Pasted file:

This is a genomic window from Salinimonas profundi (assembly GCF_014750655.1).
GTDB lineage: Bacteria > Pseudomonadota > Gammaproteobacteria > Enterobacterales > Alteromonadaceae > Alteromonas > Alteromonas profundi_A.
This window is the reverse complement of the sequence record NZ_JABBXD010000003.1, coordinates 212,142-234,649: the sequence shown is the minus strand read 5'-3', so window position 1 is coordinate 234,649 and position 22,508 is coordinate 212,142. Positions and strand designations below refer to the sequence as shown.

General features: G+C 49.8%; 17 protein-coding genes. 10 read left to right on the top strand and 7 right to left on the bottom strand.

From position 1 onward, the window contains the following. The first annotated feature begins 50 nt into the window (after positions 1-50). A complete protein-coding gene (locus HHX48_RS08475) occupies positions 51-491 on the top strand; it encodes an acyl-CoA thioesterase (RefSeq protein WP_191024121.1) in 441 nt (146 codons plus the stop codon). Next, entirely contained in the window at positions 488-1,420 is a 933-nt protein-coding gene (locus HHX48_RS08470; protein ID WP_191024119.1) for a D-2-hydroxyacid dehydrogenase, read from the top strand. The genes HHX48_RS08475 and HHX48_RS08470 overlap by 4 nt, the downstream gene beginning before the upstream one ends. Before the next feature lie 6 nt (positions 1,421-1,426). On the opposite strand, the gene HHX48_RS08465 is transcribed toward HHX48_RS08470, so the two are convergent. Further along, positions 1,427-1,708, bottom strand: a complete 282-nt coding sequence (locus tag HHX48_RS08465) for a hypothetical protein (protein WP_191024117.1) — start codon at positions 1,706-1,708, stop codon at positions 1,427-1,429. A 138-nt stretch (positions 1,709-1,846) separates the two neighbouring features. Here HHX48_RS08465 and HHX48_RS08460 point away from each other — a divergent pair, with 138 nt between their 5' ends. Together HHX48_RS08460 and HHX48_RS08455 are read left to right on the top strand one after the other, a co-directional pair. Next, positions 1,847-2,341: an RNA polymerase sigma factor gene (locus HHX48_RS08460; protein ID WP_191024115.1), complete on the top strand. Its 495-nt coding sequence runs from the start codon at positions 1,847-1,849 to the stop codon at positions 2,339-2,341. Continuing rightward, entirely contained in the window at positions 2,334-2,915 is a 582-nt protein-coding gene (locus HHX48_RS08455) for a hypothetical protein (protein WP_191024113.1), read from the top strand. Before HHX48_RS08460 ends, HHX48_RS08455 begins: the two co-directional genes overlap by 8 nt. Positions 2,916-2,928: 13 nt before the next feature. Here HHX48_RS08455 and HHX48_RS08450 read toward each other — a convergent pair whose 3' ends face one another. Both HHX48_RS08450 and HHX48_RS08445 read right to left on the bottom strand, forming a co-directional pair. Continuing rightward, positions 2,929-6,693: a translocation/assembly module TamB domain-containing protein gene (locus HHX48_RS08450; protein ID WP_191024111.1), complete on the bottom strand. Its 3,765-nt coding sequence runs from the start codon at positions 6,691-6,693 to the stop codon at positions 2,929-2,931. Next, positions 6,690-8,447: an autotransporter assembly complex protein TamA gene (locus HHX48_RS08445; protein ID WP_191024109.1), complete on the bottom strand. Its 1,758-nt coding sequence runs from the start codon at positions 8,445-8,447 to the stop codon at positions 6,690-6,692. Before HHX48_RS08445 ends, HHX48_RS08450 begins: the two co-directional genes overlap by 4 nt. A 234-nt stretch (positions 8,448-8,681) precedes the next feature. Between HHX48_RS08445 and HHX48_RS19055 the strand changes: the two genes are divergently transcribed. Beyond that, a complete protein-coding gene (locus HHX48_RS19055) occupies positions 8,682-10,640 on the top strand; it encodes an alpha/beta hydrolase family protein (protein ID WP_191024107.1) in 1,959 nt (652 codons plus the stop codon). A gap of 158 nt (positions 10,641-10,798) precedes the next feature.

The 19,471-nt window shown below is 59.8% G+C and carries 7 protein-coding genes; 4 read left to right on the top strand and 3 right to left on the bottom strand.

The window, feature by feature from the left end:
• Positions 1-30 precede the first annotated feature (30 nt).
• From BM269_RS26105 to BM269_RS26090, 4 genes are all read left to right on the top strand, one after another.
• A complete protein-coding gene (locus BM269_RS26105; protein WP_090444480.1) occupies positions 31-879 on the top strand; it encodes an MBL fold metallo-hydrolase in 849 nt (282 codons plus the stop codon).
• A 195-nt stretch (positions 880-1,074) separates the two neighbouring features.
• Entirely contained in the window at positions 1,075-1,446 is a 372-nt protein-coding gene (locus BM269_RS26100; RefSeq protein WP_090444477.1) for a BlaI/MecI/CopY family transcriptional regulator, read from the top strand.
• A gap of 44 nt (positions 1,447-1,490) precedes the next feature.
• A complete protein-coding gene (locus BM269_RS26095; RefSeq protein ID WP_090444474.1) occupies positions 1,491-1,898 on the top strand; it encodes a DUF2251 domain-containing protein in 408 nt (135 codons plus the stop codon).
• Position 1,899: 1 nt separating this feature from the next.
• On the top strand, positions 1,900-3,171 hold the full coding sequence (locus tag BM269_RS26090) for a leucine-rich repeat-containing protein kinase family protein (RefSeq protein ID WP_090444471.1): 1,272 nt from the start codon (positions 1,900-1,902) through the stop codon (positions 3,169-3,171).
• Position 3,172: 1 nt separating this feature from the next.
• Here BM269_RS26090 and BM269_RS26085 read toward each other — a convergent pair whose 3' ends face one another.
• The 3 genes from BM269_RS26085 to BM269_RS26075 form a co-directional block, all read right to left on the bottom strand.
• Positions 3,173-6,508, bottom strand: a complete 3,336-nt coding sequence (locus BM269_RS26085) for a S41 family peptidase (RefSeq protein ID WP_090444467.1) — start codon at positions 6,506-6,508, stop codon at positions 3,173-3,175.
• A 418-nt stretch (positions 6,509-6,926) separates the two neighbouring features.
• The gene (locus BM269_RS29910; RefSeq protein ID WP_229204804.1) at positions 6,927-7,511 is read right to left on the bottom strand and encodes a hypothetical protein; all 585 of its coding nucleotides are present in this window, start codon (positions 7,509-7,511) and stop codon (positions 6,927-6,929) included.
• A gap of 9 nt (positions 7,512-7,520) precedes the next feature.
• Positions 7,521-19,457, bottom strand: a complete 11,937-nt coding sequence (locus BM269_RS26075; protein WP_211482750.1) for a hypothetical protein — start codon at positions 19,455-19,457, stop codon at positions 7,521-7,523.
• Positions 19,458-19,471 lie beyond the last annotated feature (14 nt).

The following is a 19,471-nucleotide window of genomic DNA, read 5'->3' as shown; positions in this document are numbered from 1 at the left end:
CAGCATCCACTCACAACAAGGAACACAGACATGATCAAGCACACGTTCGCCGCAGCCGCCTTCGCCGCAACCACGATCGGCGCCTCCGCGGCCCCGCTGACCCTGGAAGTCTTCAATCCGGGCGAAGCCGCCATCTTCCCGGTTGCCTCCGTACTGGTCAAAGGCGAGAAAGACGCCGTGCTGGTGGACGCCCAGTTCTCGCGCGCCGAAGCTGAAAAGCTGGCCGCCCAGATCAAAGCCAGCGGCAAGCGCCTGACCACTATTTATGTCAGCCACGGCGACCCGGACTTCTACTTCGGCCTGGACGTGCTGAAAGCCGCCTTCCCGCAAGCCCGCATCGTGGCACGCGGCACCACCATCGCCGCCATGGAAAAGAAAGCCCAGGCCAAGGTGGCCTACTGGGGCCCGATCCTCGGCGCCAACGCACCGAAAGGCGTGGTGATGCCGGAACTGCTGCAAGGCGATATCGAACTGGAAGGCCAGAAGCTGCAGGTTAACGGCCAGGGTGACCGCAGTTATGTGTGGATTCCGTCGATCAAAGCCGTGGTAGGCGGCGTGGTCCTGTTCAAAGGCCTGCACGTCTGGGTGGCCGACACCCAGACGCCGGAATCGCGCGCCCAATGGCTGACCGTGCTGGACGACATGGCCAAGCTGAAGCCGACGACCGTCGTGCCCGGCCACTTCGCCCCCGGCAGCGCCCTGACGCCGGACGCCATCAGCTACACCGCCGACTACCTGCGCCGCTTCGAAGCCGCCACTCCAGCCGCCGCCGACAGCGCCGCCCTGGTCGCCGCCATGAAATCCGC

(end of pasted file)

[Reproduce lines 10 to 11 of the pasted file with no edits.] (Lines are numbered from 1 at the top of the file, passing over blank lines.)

• A complete protein-coding gene (locus BM269_RS26105; protein WP_090444480.1) occupies positions 31-879 on the top strand; it encodes an MBL fold metallo-hydrolase in 849 nt (282 codons plus the stop codon).
• A 195-nt stretch (positions 880-1,074) separates the two neighbouring features.